Iran’s push for a ban on weapons of mass destruction in its regional neighbourhood has been consistent. The fact that it precedes Saddam Hussein’s systematic use of WMDs against Iran (never reciprocated in kind) is evidence of the depth of my country’s commitment to this noble cause. And while Iran has received the support of some of its Arab friends in this endeavour, Israel – home to the Middle East’s only nuclear weapons programme – has been the holdout. In the light of the historic nuclear deal, we must address this challenge head on. ››read more
The fanatical Israel-devoted group Christians United for Israel, which calls itself “the largest pro-Israel organization in the United States with over two million members,” yesterday held an off-the-record call to formulate strategies for defeating the pending nuclear deal with Iran. The star of the show was the Wall Street Journal’s longtime foreign affairs columnist and deputy editorial page editor Bret Stephens, who spoke for roughly 30 minutes. A recording of this call was provided to The Intercept and is posted here. ››read more
As members of the Iranian-American community, we are proud Americans who are dedicated to our country. We are also proud of our heritage, and many of us visit Iran regularly and maintain strong ties with our friends and family in the country. We are hopeful this deal will open possibilities for greater people-to-people ties between the United States and Iran, including through cultural and educational exchanges. We are also optimistic that this diplomatic breakthrough will help advance economic opportunities for the Iranian people and enable new opportunities to advance human rights in Iran.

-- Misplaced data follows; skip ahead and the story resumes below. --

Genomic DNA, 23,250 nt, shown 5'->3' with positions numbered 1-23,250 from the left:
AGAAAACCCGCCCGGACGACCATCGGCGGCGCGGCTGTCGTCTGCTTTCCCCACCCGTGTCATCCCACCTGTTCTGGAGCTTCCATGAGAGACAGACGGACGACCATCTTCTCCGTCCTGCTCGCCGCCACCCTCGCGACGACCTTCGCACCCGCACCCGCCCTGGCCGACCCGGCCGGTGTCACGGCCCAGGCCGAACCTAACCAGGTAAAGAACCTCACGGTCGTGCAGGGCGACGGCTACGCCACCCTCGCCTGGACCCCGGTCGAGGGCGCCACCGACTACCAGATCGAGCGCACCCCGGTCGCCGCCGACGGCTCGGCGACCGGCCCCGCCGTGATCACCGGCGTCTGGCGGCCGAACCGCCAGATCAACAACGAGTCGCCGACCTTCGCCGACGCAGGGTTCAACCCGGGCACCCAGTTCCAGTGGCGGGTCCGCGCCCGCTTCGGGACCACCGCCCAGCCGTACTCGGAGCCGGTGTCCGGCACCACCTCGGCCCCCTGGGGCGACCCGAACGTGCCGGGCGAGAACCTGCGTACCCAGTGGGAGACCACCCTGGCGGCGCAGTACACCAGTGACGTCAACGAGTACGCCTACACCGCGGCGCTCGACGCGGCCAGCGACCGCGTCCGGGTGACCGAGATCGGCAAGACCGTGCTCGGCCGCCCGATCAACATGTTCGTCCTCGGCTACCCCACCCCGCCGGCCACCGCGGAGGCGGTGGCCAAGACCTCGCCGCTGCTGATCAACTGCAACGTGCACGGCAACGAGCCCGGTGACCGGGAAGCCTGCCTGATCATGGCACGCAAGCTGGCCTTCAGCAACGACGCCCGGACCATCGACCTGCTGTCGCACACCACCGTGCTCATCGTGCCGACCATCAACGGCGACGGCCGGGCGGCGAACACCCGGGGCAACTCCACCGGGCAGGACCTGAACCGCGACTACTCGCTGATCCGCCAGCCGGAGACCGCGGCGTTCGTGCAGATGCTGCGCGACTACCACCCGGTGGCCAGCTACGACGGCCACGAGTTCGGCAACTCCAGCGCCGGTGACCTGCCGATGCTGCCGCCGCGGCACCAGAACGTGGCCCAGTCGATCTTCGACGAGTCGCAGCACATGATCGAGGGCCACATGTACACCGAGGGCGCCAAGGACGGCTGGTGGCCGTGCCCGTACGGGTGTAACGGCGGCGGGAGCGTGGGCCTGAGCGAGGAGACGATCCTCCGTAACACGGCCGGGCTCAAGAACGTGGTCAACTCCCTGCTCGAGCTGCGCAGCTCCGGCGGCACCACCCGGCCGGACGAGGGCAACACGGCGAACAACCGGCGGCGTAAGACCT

Public opinion surveys show that a majority of Iranian Americans and the broader American population alike are supportive of an agreement with Iran designed to place limits on Iran’s nuclear program, and we celebrate this great achievement with them. In the 60 days ahead, we hope Congress will support this historic achievement and avoid any measures that may derail the international agreement, impede U.S. diplomacy, or take this opportunity for peace off the table. ››read more